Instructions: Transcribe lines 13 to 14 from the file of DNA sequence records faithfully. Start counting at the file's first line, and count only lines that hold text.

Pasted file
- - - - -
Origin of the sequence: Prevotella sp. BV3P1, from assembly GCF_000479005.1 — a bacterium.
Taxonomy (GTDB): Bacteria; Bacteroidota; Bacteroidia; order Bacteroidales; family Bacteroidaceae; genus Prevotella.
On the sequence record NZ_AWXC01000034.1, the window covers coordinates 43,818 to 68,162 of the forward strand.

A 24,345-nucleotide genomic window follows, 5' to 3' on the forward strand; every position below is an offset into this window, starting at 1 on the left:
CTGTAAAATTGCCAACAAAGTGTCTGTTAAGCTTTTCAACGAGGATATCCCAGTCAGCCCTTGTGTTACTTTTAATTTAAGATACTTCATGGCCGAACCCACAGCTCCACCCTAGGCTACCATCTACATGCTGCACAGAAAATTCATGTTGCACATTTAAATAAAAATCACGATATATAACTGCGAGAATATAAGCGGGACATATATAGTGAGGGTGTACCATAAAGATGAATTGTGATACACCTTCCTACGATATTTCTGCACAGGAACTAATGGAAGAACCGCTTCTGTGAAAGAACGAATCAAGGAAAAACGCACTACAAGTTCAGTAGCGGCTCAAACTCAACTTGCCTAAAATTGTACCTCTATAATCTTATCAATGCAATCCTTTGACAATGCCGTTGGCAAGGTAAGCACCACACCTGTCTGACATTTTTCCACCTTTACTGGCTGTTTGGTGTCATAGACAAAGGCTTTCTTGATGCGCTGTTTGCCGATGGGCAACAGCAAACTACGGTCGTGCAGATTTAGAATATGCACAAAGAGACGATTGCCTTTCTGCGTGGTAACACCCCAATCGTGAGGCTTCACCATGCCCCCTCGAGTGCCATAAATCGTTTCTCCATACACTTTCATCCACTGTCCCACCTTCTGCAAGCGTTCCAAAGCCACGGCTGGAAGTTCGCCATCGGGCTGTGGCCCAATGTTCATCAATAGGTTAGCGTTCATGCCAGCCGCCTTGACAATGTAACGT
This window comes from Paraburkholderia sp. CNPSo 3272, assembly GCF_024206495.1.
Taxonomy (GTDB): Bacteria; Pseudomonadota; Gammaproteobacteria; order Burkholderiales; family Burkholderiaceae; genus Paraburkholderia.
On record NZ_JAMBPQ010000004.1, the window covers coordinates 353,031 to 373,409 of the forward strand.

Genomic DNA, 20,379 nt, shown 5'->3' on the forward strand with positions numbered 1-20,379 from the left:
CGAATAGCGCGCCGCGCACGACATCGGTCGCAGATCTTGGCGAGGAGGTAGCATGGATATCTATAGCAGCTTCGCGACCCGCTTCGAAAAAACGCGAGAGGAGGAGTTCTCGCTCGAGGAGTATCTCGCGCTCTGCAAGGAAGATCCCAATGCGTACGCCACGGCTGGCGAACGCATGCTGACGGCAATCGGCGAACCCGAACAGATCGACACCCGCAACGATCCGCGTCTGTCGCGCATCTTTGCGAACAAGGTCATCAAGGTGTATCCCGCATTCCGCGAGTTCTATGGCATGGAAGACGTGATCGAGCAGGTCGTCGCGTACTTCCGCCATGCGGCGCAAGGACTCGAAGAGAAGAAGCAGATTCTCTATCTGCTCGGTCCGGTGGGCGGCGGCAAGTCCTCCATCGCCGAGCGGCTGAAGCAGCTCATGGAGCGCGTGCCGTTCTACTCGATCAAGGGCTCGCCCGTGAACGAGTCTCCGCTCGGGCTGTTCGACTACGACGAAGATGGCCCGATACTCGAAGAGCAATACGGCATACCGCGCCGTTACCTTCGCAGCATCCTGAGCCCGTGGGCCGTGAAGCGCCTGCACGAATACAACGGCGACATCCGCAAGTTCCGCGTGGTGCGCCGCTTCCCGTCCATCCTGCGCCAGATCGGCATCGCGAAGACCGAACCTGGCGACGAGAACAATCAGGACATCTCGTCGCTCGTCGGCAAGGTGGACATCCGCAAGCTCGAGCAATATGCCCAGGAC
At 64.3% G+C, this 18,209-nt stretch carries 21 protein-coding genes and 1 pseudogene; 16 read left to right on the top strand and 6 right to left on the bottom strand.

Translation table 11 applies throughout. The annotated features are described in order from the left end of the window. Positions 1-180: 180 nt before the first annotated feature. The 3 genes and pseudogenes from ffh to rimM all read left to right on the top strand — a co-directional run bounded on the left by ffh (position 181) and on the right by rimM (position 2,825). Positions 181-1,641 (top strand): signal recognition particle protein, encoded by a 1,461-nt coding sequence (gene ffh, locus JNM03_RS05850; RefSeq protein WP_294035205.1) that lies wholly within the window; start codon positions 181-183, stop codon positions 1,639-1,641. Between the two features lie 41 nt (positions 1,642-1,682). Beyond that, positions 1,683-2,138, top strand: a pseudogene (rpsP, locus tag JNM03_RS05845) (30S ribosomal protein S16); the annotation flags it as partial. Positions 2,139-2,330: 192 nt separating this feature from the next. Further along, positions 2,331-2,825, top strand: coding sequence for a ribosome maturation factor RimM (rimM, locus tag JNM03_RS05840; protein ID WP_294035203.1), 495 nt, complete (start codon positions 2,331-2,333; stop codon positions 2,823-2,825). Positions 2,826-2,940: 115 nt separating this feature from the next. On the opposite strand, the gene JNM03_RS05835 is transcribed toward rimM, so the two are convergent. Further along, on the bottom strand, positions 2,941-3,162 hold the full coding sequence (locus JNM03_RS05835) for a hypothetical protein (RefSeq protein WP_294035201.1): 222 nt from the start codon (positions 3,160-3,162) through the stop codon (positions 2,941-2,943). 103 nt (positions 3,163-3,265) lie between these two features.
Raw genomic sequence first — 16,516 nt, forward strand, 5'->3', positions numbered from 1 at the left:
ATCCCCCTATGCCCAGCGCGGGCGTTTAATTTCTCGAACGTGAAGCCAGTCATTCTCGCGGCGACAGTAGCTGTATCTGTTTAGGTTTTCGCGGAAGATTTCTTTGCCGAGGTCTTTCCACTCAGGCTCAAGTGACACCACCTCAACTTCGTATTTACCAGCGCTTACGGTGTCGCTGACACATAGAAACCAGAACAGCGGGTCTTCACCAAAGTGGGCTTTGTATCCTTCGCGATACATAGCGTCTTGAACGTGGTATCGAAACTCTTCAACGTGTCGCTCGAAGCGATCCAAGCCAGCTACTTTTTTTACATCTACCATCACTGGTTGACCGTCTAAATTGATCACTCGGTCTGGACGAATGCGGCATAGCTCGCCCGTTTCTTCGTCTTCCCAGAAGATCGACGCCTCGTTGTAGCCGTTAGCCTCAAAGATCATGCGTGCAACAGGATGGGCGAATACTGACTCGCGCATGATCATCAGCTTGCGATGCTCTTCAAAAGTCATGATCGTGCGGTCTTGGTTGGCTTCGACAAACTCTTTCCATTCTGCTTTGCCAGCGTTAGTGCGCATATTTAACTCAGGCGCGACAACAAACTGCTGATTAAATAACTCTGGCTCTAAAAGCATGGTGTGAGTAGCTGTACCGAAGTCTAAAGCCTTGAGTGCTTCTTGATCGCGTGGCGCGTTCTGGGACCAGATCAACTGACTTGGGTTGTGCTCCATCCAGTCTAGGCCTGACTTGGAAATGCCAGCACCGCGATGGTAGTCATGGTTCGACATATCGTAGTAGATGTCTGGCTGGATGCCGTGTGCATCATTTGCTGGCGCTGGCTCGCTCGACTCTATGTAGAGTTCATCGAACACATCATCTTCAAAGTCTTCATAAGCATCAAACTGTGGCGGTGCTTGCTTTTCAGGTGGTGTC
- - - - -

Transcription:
Raw genomic sequence first — 16,516 nt, forward strand, 5'->3', positions numbered from 1 at the left:
ATCCCCCTATGCCCAGCGCGGGCGTTTAATTTCTCGAACGTGAAGCCAGTCATTCTCGCGGCGACAGTAGCTGTATCTGTTTAGGTTTTCGCGGAAGATTTCTTTGCCGAGGTCTTTCCACTCAGGCTCAAGTGACACCACCTCAACTTCGTATTTACCAGCGCTTACGGTGTCGCTGACACATAGAAACCAGAACAGCGGGTCTTCACCAAAGTGGGCTTTGTATCCTTCGCGATACATAGCGTCTTGAACGTGGTATCGAAACTCTTCAACGTGTCGCTCGAAGCGATCCAAGCCAGCTACTTTTTTTACATCTACCATCACTGGTTGACCGTCTAAATTGATCACTCGGTCTGGACGAATGCGGCATAGCTCGCCCGTTTCTTCGTCTTCCCAGAAGATCGACGCCTCGTTGTAGCCGTTAGCCTCAAAGATCATGCGTGCAACAGGATGGGCGAATACTGACTCGCGCATGATCATCAGCTTGCGATGCTCTTCAAAAGTCATGATCGTGCGGTCTTGGTTGGCTTCGACAAACTCTTTCCATTCTGCTTTGCCAGCGTTAGTGCGCATATTTAACTCAGGCGCGACAACAAACTGCTGATTAAATAACTCTGGCTCTAAAAGCATGGTGTGAGTAGCTGTACCGAAGTCTAAAGCCTTGAGTGCTTCTTGATCGCGTGGCGCGTTCTGGGACCAGATCAACTGACTTGGGTTGTGCTCCATCCAGTCTAGGCCTGACTTGGAAATGCCAGCACCGCGATGGTAGTCATGGTTCGACATATCGTAGTAGATGTCTGGCTGGATGCCGTGTGCATCATTTGCTGGCGCTGGCTCGCTCGACTCTATGTAGAGTTCATCGAACACATCATCTTCAAAGTCTTCATAAGCATCAAACTGTGGCGGTGCTTGCTTTTCAGGTGGTGTC